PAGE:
The central tragedy of my life is that people are always phoning me up to ask me questions on topics I couldn’t care less about. Perhaps the best example of this occurred a couple of years ago when the office switchboard number was mixed up with the information line for Marks and Spencers travel insurance. As a result I was subjected to a torrent of enquiries from holidaymakers looking for information about their potential coverage and eligibility. When I told them that I couldn’t help them they sounded deeply wounded and had enormous difficulties coming to terms with the fact that they had the wrong number. Above all they were extremely resentful, as if, despite not being an employee of Marks and Spencers, I should at least have the decency to find out something about their travel insurance to pass on to them, or that I had fooled them into calling me through some piece of Machiavellian trickery. If anything I should be the one who is justified in feeling aggrieved. I would have few complaints if my number were to be advertised as ‘The Napoleon’s retreat from Moscow hotline’ or the ‘Battle of Stalingrad information desk’, as then I would have something to say to people. As it is, people assume I must be the world authority on such matters as ‘the availability of parking spaces in the vicinity of Edgware high street’ or ‘the layout and topography of British motorways’ but are loathe to question me about things I actually have some knowledge of. Unfortunately tedious information is the currency of the universe.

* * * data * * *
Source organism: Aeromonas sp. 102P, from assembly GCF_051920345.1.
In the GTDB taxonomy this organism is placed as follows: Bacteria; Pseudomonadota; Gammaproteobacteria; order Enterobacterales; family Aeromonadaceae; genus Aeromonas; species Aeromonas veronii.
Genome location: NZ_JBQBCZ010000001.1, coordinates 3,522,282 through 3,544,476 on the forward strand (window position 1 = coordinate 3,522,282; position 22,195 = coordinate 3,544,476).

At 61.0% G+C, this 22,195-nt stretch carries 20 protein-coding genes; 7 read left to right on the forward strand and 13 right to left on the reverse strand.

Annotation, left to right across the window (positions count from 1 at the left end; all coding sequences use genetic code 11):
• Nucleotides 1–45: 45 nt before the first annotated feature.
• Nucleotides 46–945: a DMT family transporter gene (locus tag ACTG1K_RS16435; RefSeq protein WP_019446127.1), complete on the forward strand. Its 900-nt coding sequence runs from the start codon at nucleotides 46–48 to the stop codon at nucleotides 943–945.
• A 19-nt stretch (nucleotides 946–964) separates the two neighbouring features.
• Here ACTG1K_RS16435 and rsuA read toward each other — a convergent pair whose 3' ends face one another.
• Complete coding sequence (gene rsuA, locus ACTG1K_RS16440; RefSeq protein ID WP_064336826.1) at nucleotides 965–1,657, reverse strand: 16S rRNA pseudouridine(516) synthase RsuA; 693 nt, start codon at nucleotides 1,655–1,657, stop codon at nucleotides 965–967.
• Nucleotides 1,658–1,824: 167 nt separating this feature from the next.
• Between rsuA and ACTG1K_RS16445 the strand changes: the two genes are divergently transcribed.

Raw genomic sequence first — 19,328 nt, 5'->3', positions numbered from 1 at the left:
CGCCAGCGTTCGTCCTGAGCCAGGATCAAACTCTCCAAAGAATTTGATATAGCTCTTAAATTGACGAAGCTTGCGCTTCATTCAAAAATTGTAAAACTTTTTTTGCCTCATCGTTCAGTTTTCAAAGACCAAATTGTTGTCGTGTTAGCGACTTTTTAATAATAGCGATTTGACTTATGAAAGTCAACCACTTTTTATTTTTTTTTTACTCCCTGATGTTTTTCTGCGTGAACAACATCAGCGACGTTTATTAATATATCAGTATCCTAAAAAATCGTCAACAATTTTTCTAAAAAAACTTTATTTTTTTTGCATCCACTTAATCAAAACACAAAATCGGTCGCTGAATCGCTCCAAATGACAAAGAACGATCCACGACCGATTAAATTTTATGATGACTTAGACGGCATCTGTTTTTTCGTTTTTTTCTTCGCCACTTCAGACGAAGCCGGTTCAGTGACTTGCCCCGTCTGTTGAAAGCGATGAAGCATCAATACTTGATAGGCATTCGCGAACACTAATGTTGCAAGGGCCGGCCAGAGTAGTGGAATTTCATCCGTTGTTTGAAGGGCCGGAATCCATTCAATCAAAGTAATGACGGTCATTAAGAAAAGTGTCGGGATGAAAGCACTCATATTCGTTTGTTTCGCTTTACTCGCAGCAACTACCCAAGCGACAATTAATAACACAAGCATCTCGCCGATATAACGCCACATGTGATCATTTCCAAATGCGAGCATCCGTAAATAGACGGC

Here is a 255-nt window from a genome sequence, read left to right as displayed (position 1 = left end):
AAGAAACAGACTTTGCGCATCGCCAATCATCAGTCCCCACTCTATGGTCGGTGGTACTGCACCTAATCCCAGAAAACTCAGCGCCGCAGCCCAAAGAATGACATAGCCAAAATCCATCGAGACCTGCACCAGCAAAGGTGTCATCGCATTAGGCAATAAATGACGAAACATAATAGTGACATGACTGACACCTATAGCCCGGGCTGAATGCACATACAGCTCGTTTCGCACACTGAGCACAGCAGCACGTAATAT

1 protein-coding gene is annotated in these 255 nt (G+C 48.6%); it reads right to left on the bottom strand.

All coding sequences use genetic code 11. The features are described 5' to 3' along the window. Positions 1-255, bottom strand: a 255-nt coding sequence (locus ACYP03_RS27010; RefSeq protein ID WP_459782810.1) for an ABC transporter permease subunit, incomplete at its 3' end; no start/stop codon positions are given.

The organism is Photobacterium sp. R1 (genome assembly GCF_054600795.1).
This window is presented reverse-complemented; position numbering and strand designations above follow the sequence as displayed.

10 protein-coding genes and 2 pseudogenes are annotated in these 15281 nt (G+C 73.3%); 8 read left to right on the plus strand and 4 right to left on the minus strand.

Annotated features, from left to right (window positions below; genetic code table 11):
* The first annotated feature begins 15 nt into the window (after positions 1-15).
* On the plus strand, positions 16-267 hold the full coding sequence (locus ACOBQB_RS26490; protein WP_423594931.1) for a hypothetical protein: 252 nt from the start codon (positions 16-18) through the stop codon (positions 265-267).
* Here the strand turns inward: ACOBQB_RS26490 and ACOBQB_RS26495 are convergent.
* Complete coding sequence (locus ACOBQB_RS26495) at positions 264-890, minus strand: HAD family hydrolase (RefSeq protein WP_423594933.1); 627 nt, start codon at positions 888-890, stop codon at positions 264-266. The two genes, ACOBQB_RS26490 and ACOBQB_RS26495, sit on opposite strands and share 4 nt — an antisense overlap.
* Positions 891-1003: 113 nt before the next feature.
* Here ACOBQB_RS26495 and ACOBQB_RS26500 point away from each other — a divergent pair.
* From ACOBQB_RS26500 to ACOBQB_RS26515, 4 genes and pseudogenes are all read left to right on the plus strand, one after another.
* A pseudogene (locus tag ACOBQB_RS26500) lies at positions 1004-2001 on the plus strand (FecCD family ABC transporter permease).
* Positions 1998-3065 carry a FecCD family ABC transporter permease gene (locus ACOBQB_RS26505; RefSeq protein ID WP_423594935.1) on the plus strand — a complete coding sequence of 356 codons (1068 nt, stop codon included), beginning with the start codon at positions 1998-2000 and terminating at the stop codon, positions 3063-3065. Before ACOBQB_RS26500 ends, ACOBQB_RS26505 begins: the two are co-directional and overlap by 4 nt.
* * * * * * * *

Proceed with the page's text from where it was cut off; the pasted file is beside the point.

Tuesday, 2 September 2008